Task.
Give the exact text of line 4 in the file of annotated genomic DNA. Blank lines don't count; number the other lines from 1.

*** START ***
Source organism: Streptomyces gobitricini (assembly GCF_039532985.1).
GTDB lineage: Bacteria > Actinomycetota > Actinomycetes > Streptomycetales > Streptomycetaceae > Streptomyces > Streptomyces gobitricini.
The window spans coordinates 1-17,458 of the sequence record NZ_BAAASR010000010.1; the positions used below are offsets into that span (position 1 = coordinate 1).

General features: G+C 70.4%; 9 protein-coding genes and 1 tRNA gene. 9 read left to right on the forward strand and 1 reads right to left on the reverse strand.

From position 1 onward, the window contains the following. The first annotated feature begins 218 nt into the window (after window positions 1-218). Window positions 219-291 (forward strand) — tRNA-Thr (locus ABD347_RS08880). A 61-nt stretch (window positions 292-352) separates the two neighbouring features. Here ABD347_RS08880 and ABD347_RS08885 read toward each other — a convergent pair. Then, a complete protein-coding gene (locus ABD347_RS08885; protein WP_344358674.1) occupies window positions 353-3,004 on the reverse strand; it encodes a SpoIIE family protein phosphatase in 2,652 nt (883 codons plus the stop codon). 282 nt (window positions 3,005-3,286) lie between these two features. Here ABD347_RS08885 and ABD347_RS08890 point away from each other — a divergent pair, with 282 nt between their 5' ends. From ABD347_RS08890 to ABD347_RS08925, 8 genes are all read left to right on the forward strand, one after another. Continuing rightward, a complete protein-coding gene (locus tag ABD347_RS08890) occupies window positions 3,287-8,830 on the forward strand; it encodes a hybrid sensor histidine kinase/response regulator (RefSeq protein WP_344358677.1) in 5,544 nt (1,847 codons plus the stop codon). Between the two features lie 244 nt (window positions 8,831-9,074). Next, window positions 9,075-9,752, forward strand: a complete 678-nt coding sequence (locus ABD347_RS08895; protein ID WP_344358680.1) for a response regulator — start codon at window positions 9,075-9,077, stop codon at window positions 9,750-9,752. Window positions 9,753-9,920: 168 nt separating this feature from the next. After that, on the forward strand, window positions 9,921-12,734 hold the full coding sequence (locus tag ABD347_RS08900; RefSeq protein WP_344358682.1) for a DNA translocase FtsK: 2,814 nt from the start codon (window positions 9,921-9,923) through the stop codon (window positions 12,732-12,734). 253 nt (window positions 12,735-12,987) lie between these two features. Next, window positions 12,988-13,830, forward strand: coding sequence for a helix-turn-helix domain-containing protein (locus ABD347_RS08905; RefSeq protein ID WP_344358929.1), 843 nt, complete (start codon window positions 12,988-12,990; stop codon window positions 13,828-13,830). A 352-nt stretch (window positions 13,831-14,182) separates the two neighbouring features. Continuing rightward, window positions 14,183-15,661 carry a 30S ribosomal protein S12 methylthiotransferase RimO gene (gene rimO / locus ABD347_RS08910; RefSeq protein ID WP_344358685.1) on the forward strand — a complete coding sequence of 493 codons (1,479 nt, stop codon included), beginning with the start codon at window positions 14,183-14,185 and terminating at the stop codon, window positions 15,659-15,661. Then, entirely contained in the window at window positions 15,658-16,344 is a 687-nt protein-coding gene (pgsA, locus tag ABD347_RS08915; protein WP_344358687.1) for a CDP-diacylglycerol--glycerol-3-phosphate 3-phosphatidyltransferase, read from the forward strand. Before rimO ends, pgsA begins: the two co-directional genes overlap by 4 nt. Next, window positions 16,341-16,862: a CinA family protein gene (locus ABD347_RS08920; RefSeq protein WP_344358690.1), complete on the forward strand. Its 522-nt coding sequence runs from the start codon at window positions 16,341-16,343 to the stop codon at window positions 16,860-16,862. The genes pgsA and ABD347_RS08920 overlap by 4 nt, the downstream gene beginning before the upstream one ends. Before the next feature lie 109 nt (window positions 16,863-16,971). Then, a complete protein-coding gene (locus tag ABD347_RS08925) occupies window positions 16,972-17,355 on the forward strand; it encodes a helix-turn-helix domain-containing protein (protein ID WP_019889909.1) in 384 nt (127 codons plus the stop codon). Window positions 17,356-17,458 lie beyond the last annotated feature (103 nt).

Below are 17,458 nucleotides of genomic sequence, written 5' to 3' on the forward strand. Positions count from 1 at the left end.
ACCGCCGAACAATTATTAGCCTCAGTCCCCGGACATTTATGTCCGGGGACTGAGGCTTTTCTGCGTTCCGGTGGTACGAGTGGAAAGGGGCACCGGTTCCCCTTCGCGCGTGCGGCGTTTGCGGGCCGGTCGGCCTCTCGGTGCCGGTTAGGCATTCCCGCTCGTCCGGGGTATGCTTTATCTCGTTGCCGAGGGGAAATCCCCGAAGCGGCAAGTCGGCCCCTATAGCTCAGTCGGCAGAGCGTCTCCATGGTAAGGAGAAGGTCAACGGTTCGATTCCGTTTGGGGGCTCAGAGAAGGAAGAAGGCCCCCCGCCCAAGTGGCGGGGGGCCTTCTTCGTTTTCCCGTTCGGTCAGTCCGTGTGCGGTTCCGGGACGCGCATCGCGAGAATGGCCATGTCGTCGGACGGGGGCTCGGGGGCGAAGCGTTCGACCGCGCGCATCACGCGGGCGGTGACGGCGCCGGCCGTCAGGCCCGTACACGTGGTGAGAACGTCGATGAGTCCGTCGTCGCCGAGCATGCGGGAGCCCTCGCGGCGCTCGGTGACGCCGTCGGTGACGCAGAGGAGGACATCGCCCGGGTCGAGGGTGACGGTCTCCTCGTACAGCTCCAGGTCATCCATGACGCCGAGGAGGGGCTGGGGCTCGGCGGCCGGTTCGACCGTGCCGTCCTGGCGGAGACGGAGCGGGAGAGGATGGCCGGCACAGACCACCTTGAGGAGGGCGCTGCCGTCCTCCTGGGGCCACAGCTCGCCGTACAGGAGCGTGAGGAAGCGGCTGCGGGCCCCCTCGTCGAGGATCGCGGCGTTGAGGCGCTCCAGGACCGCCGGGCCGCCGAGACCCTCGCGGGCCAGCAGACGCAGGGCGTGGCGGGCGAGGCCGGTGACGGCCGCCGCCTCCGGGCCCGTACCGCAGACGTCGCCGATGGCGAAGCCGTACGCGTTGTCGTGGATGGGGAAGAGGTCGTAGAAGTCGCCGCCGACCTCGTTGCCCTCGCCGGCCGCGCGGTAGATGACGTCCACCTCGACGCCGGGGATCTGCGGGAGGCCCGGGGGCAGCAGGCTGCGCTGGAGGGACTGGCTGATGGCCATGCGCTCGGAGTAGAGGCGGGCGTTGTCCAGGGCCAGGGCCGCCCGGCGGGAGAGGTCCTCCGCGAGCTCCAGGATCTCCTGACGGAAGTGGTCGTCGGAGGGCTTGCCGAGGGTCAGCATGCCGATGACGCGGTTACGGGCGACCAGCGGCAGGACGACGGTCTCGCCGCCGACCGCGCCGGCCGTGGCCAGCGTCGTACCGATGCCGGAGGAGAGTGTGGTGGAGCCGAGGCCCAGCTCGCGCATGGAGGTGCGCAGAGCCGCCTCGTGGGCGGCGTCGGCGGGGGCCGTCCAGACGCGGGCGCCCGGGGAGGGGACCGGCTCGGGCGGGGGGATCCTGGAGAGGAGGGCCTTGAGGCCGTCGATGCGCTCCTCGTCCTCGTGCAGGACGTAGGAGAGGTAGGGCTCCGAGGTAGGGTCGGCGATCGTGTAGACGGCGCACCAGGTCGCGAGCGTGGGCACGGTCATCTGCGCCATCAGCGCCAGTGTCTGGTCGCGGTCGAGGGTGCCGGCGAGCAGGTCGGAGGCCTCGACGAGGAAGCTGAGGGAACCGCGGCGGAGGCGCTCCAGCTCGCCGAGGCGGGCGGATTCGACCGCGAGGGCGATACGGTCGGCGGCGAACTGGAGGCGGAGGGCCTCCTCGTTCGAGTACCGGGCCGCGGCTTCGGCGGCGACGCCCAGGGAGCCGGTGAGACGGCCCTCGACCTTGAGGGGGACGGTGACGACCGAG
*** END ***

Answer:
General features: G+C 70.4%; 9 protein-coding genes and 1 tRNA gene. 9 read left to right on the forward strand and 1 reads right to left on the reverse strand.